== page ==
5 Tough Realities Of Building A Culture Of Innovation
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While there are many different ways to create such a culture, the five points listed below will help guide whatever approach you ultimately take. Therefore, bear in mind that:
1. Efficiency Can Kill Innovation
Operational efficiency is great, but if taken too far, it can stifle the creative culture necessary to foster innovation. In many ways, innovation management turns efficiency on its head, measuring success not only by results, but by input as well - even if much of that input is abandoned or leads to outright failure. (See the next point.)
2. Expect Failure - Lots of It
Just as a venture capital fund might expect 80 percent of its investments to fail, so, too, must innovative companies accept that most ideas - even those that are pursued to the fullest - will not pan out. But those that succeed will more than compensate for the failures.
3. Discipline Breeds Success
A creative, innovative culture does not equal anarchy. The more disciplined your innovation-management processes become, the greater the likelihood you'll have results to show for your efforts. Think of innovation as a muscle you strengthen over time.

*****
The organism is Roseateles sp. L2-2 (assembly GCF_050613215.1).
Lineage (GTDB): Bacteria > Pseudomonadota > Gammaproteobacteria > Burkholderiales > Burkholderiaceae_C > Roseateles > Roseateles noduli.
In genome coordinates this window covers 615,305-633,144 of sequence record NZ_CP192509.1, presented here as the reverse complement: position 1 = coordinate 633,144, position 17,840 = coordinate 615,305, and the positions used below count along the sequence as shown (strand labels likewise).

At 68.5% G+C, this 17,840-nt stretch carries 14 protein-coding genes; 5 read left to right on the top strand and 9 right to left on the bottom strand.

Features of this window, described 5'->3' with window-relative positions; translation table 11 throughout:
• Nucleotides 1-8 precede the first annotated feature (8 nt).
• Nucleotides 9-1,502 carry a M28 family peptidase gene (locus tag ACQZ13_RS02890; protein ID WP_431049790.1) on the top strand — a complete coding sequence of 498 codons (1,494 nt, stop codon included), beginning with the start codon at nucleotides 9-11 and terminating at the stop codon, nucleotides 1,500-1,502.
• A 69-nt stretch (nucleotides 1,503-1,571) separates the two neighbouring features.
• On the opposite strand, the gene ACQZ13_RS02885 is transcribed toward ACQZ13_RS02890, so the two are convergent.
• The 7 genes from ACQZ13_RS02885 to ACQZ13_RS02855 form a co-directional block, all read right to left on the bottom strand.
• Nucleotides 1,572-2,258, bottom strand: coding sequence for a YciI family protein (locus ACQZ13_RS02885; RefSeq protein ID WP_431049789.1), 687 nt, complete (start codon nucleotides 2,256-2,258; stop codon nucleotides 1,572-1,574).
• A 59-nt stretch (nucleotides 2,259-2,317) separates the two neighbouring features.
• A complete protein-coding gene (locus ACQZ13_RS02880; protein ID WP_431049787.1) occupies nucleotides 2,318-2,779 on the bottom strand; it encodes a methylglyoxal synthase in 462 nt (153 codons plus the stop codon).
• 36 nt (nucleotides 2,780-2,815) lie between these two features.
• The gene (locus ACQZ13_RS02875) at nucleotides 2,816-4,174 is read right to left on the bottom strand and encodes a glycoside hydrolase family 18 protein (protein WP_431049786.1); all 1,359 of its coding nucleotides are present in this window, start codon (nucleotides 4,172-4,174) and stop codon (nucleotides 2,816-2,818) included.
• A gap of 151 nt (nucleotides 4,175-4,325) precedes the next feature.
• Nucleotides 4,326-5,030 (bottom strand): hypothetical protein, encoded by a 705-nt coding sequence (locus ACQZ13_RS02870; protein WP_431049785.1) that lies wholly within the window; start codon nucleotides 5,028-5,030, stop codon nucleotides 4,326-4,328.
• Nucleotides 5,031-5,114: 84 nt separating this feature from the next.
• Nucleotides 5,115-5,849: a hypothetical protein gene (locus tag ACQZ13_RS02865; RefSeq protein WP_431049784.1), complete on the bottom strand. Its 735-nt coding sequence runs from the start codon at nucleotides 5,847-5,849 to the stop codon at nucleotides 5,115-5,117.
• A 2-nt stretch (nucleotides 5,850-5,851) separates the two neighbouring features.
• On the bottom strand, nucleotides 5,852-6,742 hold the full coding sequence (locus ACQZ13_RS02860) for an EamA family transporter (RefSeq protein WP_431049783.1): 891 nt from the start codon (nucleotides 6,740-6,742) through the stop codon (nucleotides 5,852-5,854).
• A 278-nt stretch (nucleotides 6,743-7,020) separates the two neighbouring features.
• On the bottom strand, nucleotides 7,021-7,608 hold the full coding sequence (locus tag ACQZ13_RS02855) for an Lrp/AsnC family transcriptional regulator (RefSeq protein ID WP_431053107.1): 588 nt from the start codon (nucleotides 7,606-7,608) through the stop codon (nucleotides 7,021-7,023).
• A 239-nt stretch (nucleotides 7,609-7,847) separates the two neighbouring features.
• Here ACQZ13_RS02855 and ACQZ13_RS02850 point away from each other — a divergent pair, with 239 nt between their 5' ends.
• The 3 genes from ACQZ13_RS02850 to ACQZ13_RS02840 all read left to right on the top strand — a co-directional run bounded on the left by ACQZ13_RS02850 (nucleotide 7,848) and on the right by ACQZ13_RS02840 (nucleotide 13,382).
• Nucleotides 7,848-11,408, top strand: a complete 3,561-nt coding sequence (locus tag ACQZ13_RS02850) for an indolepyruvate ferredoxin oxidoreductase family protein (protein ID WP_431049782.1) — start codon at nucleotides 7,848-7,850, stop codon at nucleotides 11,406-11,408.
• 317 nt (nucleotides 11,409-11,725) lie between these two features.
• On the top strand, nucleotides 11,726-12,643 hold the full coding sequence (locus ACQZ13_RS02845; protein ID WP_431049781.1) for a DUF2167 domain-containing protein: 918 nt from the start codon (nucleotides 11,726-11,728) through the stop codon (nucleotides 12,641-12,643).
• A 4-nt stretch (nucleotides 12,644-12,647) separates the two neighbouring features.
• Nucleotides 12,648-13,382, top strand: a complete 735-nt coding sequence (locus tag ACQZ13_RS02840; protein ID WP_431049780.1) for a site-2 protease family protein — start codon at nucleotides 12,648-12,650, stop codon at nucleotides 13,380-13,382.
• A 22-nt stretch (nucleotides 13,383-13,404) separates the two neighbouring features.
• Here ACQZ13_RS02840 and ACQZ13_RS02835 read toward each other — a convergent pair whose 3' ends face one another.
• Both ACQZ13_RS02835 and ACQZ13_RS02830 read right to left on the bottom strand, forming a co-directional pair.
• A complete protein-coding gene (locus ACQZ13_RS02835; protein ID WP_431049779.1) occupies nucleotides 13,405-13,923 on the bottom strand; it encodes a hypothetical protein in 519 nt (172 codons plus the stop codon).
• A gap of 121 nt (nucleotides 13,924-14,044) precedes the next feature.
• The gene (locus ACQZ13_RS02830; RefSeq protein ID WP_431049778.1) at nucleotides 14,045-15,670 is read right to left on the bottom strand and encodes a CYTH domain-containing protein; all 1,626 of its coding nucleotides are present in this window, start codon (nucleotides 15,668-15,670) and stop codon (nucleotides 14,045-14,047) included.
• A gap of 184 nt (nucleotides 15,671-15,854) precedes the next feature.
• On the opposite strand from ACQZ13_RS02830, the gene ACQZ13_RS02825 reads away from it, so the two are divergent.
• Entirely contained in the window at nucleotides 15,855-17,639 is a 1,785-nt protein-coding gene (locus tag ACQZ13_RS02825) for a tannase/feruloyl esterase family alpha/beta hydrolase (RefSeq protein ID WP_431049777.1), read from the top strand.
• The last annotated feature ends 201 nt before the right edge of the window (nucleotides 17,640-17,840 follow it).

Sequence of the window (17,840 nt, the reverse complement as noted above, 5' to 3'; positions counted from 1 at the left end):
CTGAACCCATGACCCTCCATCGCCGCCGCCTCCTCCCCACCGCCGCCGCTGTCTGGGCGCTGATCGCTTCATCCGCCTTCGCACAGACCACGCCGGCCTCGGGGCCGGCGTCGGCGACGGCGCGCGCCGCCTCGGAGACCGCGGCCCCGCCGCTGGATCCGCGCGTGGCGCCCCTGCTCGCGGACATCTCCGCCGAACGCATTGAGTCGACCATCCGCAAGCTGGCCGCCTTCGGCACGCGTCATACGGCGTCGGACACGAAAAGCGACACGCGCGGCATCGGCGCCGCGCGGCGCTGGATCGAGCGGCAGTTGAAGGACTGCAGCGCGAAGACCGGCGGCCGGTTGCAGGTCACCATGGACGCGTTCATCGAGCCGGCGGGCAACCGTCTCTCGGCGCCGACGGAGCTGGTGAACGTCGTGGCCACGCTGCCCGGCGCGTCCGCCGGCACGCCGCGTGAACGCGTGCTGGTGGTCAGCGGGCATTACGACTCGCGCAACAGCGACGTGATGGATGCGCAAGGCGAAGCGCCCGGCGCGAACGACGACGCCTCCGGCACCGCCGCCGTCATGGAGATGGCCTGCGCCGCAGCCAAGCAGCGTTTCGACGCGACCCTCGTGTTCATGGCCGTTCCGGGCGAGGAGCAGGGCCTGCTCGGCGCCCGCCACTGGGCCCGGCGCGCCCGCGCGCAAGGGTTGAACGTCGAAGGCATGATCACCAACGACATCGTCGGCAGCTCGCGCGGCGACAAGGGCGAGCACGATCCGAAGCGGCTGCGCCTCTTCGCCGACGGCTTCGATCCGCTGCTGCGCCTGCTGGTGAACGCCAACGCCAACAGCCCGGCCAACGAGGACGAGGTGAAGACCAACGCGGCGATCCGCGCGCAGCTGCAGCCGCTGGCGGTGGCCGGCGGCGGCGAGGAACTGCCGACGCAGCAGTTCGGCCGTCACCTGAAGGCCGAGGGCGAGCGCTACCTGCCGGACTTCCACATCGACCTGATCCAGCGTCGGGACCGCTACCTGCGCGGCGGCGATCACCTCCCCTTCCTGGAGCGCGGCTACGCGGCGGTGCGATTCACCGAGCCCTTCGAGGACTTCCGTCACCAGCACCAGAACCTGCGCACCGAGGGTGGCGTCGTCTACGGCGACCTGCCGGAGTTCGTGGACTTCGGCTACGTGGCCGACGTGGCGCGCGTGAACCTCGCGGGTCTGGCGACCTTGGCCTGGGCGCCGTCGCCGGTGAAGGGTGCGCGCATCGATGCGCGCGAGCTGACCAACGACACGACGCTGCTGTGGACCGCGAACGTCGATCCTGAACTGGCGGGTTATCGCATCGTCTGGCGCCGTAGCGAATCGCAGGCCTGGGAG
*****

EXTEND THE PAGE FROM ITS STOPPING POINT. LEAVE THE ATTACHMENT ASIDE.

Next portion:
4. Innovation Is Strategic
Companies categorized as innovation "Superstars" don't leave innovation to chance. Rather, they focus their innovation efforts around strategic goals and pursue innovation consistently and methodically, rather than in response to some pressing need.
5. Innovation Is About Leadership as Much As It Is About Ideas or Processes
Truly innovative organizations are open, collaborative, and iconoclastic, characteristics that can't be achieved overnight. Becoming such an organization often requires deep cultural shifts in training, hiring, team dynamics, risk tolerance, and most important of all, senior leadership commitment.